Leaders in the social care sector have expressed disappointment over the Care Quality Commission’s (CQC) latest State of Care report.
The chief executive of Care England, Professor Martin Green (pictured), and UKHCA policy director Colin Angel, have both said that while they welcome how the CQC has highlighted the fragile state of the sector, it is predominantly a “narrative of events” which spanned the Covid-19 pandemic, as opposed to a critical reflection of what must change.
“This is underscored by the lack of internal reflection from CQC as to its handling of the crisis,” said Green.
“The Covid-19 pandemic has demonstrated the interdependence of the health and social care system and the organisations that operate across the system. The regulator must now reflect upon its own role and look to facilitate the delivery of safe, quality and sustainable Covid-19 proof care in the future.”
Angel agreed, adding: “While recognising that producing this year’s State of Care report must have been challenging to write, it would have been preferable to have had more analysis and recommendations, rather than the lengthy narrative approach adopted in this year’s report.
“We continue to urge Government to amend CQC’s role. This will ensure that it can report and comment far more extensively on the commissioning of services, to present a properly rounded picture of how care systems support people in their local communities.”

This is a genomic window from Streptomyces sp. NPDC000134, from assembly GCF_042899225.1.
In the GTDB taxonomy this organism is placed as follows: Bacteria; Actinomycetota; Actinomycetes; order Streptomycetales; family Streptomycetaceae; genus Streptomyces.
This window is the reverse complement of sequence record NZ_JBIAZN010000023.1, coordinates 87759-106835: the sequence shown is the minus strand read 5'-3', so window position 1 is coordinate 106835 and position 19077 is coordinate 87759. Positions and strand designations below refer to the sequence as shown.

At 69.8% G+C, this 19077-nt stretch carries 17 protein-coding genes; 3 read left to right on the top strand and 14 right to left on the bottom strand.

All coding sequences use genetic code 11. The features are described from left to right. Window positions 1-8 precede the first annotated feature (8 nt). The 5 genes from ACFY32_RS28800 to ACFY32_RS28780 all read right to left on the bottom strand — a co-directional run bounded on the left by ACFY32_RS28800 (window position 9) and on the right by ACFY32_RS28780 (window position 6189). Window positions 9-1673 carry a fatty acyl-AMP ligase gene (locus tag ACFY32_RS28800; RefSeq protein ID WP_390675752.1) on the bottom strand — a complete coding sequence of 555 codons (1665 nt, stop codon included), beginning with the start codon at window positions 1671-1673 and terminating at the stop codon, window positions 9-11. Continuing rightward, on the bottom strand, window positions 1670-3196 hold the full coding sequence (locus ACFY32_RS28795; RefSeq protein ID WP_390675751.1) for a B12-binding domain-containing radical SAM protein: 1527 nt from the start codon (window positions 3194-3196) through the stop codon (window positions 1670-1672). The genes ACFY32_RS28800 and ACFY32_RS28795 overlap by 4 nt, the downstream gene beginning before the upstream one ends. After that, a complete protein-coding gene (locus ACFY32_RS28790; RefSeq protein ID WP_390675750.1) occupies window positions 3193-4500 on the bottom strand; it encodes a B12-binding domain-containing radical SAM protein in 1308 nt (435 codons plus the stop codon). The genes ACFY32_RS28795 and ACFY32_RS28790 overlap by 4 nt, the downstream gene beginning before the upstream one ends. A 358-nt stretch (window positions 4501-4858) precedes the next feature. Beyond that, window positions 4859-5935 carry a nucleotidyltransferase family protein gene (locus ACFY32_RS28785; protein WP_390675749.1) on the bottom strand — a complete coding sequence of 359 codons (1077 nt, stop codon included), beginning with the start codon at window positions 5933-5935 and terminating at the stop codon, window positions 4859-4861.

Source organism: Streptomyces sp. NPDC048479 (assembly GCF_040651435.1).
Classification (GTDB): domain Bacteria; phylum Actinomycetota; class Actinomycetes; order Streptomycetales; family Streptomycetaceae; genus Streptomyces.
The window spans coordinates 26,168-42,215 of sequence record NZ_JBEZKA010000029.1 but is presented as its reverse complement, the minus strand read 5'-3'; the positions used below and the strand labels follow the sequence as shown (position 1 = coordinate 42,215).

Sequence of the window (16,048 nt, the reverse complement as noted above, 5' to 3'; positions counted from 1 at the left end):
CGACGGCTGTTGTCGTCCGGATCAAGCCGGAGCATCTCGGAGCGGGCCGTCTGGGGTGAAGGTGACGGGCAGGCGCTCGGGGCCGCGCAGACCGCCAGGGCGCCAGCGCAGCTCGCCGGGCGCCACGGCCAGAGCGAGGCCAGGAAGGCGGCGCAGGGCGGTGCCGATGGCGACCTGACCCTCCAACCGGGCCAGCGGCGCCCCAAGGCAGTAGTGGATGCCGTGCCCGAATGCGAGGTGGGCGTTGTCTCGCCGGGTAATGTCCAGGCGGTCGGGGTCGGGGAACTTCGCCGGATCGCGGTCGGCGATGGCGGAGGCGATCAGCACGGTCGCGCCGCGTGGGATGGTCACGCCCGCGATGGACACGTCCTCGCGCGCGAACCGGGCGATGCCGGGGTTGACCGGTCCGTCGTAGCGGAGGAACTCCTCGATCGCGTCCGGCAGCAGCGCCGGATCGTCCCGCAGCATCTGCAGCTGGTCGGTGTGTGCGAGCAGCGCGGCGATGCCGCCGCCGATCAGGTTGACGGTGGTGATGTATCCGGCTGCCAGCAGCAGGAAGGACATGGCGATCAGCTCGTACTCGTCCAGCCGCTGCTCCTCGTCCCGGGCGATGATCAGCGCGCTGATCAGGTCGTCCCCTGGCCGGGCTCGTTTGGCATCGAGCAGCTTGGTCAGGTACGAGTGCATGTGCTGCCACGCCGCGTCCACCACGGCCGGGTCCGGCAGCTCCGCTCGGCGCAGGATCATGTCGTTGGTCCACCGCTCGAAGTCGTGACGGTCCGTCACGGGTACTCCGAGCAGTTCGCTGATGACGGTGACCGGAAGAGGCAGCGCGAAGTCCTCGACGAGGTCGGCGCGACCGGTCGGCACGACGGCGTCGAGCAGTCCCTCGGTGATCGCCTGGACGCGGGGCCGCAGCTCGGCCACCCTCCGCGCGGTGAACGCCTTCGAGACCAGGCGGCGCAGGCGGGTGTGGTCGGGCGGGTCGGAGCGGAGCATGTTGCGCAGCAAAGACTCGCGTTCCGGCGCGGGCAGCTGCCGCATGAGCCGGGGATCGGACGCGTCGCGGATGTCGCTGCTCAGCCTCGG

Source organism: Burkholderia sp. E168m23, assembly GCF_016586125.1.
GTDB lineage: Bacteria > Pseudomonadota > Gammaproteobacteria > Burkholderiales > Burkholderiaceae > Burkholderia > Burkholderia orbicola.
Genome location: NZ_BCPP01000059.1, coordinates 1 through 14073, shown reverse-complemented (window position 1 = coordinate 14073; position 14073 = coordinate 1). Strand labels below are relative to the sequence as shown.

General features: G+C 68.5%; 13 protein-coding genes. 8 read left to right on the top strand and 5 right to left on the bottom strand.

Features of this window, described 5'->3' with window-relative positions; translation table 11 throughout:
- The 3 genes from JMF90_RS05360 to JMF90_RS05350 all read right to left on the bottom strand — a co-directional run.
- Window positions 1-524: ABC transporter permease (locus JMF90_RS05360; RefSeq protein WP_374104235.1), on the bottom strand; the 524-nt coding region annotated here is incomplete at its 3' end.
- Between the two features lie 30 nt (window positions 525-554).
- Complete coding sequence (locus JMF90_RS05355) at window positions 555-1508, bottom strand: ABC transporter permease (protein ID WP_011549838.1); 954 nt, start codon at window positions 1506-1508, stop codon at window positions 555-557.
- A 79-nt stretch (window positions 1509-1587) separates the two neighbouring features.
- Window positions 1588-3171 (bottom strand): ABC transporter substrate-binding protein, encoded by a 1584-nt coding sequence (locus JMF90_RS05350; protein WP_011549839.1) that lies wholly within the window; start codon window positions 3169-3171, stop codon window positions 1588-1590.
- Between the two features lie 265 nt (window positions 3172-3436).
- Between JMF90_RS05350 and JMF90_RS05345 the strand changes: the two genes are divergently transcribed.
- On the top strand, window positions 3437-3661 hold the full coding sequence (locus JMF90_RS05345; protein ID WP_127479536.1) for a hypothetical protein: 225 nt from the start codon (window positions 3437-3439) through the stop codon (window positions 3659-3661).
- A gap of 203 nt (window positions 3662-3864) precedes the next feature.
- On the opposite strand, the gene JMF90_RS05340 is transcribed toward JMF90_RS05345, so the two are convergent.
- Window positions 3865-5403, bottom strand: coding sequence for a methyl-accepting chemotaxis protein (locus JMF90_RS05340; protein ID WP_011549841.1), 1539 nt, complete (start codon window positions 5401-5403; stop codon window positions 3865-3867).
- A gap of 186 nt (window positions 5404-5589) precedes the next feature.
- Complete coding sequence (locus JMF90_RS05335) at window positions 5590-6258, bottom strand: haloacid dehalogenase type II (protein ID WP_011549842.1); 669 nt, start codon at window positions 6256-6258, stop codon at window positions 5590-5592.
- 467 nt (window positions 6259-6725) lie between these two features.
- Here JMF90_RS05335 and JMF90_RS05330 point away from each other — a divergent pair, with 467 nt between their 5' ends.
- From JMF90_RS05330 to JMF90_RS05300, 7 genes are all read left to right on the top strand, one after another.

The CQC said in its report that coronavirus has exacerbated existing problems and magnified inequalities in adult social care.
It calls for immediate reform, long-term funding and a new deal for the care workforce, which develops clear career progression, secures the right skills for the sector, better recognises and values staff, invests in their training and supports appropriate professionalisation.
Commenting on the report, Dr Rhidian Hughes, CEO of the Voluntary Organisations Disability Group (VODG), said: “While it is reassuring that CQC’s State of care report had identified and acknowledged these issues, we can only hope that the government finally takes notice and addresses these issues as a matter of urgency.
“For many years, the annual State of care report has highlighted the precarious financial state of the social care sector and the growing demands placed on it.”
He added: “Today’s report provides yet another reminder of the impact this sustained lack of funding is having on the sector, only now, it has been truly magnified and worsened by the pandemic.